Study: The global economic growth increased payment deadlines between companies

Aurel Dragan 09/07/2018 | 12:48

The global growth comes has a good period but comes with a deterioration of payment deadlines. Days sales outstanding (DSO) increased by 2 days in 2017 up to 66 days on average worldwide, the highest level since 2007, according to a study by Euler Hermes Economic Research. In the last five years, the debt repayment was constant at 64 days.

As global growth has accelerated, companies have expanded their trust in their customers by extending the payment term. Thus, we expect the DSO to increase by another day to 67 days in 2018, due to positive economic and financial prospects.

The 2007-2008 economic and financial crisis has prompted companies to closely monitor or accelerate debt collection, reflected in the sharp drop in DSO (-5 days, down to 60 days in 2008 on average). The return to growth allowed DSO to go to 64 days, remaining constant from 2012 to 2016, against the background of + 2.8 percent p.a. average GDP growth.

Expanding payment deadlines globally

On a sample of 25,000 listed companies in 20 sectors and 36 countries, DSO has increased by 2 days on average globally, reaching 66 days by the end of 2017. Thus, a single company in four is paid by its customers in less than 31 days, and one in four is paid after 90 days. By comparison in 2016, one in four companies receives a payment within 88 days. The expansion of DSOs reflects a relaxation of business-to-business payment standards. As global economic health improves, companies tend to trust their customers to pay for them despite the growing insolvency of large companies.

From the perspective of the relative levels of the DSO, there are three main groups of countries:

  1. Countries with an average DSO of 51 days or less. The country with the lowest DSO worldwide is New Zealand with 43 days. Other countries with relatively short collection periods are the Nordic countries (Denmark and Finland), Austria and Switzerland, the United States, and finally the Netherlands (where there has been a four-day increase of the DSO due to strong growth in telecommunication, technology and support services).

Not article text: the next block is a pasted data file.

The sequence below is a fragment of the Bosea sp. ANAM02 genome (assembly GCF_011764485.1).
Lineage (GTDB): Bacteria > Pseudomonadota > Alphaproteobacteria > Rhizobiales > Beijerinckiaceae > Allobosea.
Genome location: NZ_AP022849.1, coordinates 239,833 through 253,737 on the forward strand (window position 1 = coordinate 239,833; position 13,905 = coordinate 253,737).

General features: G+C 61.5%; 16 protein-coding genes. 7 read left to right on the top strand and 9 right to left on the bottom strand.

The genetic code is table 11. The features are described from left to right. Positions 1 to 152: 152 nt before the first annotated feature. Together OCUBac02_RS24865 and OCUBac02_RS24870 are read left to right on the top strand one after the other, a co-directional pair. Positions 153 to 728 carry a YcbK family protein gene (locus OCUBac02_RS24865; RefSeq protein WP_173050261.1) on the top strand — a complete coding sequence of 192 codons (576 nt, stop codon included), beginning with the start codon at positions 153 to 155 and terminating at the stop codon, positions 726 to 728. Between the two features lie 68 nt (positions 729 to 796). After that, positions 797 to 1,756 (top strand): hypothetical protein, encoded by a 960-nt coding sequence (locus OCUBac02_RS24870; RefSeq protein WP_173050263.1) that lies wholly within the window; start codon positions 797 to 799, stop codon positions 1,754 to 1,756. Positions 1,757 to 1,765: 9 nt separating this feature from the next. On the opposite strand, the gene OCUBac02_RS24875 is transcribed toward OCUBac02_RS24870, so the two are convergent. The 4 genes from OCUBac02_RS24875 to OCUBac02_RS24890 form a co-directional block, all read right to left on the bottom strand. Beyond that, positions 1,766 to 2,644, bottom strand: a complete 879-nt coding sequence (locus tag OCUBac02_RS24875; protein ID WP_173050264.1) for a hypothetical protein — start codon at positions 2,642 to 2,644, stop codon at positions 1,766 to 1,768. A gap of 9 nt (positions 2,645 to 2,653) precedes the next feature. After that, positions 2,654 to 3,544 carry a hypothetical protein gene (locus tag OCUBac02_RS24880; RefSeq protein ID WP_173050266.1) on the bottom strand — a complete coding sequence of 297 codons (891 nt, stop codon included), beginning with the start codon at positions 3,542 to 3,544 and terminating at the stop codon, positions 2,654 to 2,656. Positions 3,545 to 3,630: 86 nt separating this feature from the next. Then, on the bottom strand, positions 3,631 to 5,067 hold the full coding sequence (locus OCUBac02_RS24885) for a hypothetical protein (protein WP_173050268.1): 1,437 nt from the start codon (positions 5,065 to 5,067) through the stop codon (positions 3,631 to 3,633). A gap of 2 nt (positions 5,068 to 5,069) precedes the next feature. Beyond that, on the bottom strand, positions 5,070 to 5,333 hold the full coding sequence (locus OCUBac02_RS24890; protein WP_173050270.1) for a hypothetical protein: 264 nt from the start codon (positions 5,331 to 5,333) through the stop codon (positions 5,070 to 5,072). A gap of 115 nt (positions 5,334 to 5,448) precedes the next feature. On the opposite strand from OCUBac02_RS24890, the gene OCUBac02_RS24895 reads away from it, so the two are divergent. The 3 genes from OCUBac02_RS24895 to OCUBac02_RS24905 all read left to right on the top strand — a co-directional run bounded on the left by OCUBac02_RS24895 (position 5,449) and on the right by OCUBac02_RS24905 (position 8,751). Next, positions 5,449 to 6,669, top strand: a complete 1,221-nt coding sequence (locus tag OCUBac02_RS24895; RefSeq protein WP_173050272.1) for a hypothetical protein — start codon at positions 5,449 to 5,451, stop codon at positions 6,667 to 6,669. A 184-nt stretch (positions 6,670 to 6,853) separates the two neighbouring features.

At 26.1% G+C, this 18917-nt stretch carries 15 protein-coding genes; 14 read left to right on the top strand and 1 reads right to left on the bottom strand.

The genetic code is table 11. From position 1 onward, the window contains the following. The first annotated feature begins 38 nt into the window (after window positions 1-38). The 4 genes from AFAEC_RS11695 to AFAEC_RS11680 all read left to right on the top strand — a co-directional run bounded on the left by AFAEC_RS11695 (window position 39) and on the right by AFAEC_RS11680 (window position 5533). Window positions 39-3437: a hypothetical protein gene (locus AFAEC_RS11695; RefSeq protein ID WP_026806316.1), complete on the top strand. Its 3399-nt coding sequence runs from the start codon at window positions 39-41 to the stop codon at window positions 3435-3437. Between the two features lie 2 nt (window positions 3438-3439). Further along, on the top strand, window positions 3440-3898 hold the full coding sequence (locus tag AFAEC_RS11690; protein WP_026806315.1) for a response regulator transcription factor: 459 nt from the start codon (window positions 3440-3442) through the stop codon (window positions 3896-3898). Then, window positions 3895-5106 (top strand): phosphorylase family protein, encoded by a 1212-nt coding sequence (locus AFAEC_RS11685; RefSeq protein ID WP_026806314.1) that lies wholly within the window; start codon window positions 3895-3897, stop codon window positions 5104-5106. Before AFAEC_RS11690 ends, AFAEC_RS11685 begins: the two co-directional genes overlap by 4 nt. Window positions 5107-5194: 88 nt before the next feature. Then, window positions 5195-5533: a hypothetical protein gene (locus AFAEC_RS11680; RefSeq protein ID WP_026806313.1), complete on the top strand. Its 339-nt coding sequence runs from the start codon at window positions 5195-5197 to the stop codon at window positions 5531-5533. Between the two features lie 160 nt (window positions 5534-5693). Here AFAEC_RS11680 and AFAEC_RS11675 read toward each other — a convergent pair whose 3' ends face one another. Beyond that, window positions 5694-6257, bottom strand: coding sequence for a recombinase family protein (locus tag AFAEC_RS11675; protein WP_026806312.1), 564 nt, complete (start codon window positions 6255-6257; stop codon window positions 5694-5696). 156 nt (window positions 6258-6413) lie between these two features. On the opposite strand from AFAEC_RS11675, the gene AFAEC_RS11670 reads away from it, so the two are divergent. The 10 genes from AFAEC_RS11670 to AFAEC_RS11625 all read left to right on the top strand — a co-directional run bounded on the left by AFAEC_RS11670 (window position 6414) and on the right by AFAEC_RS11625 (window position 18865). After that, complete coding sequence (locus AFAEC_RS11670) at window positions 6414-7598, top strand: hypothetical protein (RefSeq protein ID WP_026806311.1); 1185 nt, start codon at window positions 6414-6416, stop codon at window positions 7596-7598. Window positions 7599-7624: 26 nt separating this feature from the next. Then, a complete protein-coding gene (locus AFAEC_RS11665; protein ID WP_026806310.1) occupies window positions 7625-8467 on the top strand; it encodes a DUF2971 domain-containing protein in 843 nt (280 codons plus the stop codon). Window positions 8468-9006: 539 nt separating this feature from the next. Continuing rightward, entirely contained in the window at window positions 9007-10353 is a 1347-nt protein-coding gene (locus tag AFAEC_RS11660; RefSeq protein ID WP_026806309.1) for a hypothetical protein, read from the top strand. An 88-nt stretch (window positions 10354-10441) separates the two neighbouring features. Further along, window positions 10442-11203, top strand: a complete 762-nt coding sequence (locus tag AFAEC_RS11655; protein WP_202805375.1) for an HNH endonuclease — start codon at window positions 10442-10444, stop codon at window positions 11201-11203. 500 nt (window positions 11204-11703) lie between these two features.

2. The group of the other 7 countries for which the DSO remains below the global average includes, among others, Germany (54 days), Canada (54), Brazil (62) and the United Kingdom (53 where the DSO remains stable despite the uncertainties at Brexit), while Russia is slowing down the DSO by 2 days to 56 days, with a quarter of companies being paid less than 22 days.
  3. Finally, the remaining group of 12 countries with an average DSO over the global average of 66 days, such as France (74), Italy (83), Romania (68). China records the highest average DSO (92 days). With an average DSO of 74 or 83 days, Portugal and Turkey remain closely monitored, as on average only one in four companies is paid after four months in these two countries.

If we turn our attention to the evolution of DSO by industry, we mention growth in sectors such as Aeronautics (+4 days in 2017, +12 days vs. 2012), Automotive (+3 days, +7 days), Construction (+3 days ) and Electronics (+3 days). Only 4 sectors record a stabilization of DSOs: Food, durables, Machinery and consumer goods, while the pharmaceutical and services sector has seen an improvement in DSOs.

The largest DSOs are registered in the sectors Aeronautics (72), Automotive (72), Machinery (87) and Electronics (91), the global average being 66 days. Immediately below the global average are the energy sector (63), the Metals sector (58) and the paper and cardboard sector (62). The opposite is the food sector (46 days), transport (49 days) and the durable consumer goods sector (49 days).

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